And by coupling it with free contraception for younger girls and women, France hopes to reduce the number of unwanted pregnancies, and thus the number of abortions.
Abortion was first legalized in France in 1975, though access was limited until 2001.
Despite the expanded access to abortions, France still limits how late in the pregnancy the procedure can be performed, setting the termination deadline at 12 weeks after conception.
These women will be the first generation to experience sex in a society where “sex” itself is not demonized and where protection is not only expected but made readily available.
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Rick Ross Fired by Reebok
Reebok has dropped an endorsement deal with rapper Rick Ross, after much pressure from feminists through protests and social media, including, an online petition with 70,000 signatures, massive tweeting and Facebook ads, a phone campaign and a demonstration at Reebok’s headquarters with signs reading “Hey Reebok: Want my business? Stop promoting rape.” A letter was also sent to the company on behalf of 550 rape survivors. The day after the protest the University of Ottawa cancelled their end-of-the-year concert in which Ross was scheduled to perform
At issue is a lyric by artist Rocko, in which Ross is featured, that goes:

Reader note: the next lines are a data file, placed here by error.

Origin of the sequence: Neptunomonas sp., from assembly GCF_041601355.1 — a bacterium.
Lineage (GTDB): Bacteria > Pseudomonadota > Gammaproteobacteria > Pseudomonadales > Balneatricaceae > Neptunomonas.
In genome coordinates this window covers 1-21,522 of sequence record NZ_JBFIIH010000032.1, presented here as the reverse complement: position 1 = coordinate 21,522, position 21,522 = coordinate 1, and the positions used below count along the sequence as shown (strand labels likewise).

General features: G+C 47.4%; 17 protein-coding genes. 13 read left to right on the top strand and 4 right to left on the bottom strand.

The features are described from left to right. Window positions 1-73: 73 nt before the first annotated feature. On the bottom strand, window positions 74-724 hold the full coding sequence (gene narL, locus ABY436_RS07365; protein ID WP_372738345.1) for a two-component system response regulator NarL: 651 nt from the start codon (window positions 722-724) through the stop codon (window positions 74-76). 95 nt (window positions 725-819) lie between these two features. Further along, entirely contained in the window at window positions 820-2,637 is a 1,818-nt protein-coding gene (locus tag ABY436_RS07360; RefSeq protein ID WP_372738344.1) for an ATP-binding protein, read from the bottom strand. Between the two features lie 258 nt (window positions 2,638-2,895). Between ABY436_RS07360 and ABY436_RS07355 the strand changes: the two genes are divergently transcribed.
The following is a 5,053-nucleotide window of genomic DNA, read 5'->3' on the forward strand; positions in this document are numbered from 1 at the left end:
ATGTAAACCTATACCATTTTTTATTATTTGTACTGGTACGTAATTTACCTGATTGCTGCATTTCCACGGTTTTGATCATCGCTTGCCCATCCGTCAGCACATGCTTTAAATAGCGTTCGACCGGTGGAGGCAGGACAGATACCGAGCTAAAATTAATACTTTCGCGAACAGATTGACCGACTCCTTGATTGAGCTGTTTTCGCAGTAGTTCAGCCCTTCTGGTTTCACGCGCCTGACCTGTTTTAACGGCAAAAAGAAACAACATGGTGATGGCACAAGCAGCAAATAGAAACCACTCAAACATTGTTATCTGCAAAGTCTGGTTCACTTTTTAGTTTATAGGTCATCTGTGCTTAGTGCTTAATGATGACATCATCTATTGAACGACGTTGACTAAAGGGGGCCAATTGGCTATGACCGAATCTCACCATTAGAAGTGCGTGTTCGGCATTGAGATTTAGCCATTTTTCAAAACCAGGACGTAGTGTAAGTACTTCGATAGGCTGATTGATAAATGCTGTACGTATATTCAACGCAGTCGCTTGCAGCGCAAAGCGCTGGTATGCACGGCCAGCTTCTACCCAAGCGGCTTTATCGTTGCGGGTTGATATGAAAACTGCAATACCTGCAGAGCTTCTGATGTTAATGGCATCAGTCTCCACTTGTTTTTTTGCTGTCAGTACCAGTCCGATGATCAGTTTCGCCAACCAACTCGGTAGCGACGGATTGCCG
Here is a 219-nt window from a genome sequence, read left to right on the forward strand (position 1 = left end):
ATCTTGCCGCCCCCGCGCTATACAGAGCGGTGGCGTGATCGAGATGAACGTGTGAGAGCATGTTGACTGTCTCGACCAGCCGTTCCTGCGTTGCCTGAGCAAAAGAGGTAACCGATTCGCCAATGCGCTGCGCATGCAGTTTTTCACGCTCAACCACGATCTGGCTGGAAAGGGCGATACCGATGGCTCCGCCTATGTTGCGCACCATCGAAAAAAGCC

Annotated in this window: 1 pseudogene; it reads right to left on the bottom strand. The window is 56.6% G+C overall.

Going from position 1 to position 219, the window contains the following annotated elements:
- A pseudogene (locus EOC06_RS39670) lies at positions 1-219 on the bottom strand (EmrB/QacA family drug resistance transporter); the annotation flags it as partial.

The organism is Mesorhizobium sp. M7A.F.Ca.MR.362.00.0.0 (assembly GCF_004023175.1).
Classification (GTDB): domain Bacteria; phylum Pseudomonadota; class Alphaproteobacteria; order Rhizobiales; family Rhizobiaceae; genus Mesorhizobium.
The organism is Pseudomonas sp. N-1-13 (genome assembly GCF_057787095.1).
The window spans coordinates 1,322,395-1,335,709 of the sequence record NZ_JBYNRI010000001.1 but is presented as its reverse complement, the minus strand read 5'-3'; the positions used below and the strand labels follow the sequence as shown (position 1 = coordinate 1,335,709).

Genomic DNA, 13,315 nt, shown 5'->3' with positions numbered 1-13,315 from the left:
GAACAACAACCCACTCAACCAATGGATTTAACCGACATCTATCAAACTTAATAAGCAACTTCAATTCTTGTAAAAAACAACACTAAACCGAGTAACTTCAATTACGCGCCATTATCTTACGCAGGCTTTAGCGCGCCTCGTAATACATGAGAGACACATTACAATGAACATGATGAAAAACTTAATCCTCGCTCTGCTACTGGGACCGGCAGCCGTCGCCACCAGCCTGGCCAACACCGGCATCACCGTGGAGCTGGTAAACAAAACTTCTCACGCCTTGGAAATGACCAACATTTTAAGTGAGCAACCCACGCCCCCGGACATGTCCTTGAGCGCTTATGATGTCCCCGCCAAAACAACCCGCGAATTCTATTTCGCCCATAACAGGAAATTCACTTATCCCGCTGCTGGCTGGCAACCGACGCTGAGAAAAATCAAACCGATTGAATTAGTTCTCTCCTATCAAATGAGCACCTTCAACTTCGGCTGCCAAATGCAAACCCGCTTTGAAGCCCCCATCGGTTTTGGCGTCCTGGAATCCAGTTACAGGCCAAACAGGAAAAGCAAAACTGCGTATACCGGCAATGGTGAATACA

“Put molly all in her champagne/ She ain’t even know it / I took her home and I enjoyed that / she ain’t even know it.”
Molly is a form of MDMA, that distorts the senses and reduces inhibitions.It is considered a date-rape drug
The rapper denied he was alluding to raping a woman after drugging her drink, calling it a misinterpretation and claiming that he had never mentioned the word “rape.”
Reebok fired Ross on April 12, saying: “While we do not believe that Rick Ross condones sexual assault, we are very disappointed he has yet to display an understanding of the seriousness of this issue or an appropriate level of remorse,”
Rocko has since released a new version of his song without Ross and absent the offending lyrics.
Hip Hop Activist and former Green Party candidate for Vice President, Rosa Clemente, called the firing of Ross “a victory for hip hop culture” and said: “We in hip hop culture say NO to rape culture and anyone who thinks it is appropriate to rhyme about rape.”